Here’s a little thought experiment for you. But first a brief bit of background. We know a few things:
- QE is an asset swap of privately held bonds for some form of money (reserves if banks sell or deposits if a non-bank sells the bond). So there’s no change in the private sector’s net financial assets. In other words, the private sector doesn’t experience some form of excess financial assets from QE. If you want to call it “money printing” then fine, but it’s a lot like changing a saving account (t-bonds) to a checking account (reserves/deposits). So the moneyness of the private sector’s assets change, but the net financial assets do not change. Confused? See this primer.
- We also know that all government taxing, spending and deficit spending (spending in excess of tax receipts) is some form of redistribution. When Paul pays his taxes the govt redistributes Paul’s inside money (his bank deposits which were created INSIDE the private sector when a bank made a loan) to Peter. When the govt deficit spends Paul buys a bond and the govt issues Paul a bond and then redistributes Paul’s inside money to Peter. Confused? See this primer.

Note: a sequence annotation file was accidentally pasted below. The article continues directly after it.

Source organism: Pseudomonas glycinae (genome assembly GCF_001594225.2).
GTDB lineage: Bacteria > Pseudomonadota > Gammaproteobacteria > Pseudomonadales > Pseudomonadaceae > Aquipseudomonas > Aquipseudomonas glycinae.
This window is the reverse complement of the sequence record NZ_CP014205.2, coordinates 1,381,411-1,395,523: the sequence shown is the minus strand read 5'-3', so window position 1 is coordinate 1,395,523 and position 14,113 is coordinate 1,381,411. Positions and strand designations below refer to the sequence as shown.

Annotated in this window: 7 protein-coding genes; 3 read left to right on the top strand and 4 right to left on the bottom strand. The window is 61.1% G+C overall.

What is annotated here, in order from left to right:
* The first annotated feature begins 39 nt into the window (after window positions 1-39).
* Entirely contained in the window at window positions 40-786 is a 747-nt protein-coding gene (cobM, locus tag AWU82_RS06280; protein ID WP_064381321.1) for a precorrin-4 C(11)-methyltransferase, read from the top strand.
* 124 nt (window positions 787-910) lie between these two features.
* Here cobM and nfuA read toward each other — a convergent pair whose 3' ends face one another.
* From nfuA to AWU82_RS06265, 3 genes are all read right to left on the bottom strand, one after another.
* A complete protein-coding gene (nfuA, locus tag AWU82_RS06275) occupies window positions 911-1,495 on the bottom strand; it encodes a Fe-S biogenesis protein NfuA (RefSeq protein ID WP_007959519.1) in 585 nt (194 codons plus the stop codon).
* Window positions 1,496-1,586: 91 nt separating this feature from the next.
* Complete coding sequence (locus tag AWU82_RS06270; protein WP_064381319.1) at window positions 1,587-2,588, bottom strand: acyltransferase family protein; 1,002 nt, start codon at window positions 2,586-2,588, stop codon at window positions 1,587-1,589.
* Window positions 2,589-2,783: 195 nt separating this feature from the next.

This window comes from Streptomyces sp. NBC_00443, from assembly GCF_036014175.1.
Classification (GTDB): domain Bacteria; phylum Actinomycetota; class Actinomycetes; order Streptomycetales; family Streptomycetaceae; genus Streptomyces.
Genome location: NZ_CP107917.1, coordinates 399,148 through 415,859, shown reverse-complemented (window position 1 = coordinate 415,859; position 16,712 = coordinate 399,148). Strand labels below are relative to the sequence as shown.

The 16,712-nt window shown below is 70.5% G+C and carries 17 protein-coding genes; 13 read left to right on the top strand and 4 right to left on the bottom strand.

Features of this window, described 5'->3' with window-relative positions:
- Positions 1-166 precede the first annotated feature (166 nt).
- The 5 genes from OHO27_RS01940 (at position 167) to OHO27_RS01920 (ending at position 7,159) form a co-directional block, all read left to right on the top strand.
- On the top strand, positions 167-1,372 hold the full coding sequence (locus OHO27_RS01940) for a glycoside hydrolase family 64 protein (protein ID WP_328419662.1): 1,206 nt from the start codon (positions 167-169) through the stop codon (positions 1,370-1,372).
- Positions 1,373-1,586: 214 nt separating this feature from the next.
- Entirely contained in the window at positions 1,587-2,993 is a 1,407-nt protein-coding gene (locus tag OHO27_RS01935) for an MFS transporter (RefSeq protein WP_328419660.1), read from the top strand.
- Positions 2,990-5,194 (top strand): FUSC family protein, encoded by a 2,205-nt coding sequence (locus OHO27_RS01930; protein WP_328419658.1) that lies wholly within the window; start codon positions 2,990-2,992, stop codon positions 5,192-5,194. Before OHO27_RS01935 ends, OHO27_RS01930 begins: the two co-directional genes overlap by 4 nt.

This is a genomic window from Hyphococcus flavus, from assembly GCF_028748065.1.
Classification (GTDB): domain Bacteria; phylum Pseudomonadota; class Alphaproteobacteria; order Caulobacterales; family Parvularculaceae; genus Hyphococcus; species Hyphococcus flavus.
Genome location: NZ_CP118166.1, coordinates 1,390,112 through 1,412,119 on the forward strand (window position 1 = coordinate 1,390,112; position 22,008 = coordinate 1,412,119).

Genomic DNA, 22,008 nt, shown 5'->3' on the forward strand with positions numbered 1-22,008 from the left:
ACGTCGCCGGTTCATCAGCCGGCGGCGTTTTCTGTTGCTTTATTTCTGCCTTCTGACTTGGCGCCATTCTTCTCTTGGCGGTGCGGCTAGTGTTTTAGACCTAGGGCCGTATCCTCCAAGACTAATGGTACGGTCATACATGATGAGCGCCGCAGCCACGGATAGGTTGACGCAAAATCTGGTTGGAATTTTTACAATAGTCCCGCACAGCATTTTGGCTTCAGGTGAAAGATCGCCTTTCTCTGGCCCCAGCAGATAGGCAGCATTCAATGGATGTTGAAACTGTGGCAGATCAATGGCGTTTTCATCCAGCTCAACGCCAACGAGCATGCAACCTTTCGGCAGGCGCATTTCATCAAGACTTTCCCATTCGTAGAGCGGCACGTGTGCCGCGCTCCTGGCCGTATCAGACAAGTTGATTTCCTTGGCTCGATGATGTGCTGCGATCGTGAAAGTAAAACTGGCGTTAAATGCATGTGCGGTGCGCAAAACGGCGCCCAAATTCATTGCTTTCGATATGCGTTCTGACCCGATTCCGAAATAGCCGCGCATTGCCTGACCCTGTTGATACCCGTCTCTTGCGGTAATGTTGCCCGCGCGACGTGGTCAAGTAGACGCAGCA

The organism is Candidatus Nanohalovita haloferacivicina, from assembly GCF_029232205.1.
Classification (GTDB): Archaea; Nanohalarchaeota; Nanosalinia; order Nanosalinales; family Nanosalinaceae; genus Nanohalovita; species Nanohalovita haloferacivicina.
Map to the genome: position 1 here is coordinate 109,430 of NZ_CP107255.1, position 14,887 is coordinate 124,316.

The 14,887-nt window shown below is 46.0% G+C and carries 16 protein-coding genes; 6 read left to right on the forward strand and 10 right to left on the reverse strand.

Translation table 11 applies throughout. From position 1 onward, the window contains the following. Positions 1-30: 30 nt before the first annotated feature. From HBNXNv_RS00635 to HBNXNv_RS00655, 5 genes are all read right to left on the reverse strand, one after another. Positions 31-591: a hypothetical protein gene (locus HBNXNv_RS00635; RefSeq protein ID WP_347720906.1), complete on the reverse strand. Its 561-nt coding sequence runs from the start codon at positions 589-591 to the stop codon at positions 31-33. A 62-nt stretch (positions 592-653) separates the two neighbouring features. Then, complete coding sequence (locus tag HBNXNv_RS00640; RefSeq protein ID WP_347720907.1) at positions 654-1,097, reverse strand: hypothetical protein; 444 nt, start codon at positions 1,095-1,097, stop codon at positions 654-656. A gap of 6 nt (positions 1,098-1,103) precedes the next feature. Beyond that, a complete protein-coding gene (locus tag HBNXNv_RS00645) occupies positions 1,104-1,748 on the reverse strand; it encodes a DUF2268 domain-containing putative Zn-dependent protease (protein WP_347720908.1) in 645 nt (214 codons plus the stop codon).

- Corporate profits have been disproportionately driven by the government’s deficit in the most recent cycle because private investment collapsed. Confused? See this primer.
So, knowing all that – what would happen in the current environment if the govt announced that it was going to run a sustained 5% budget SURPLUS position with a current account deficit and QE in the form they’re currently running? What do you think would happen to the economy and the stock market in the ensuing quarters and why?
I’ll let you all chew on that for the day and provide my own thoughts in a follow-up post with pretty pictures and projections. Obviously, there are a lot of moving parts here and I am oversimplifying many things, but let’s just keep it overly simple for now….
Mr. Roche is the Founder and Chief Investment Officer of Discipline Funds.Discipline Funds is a low fee financial advisory firm with a focus on helping people be more disciplined with their finances.
He is also the author of Pragmatic Capitalism: What Every Investor Needs to Understand About Money and Finance, Understanding the Modern Monetary System and Understanding Modern Portfolio Construction.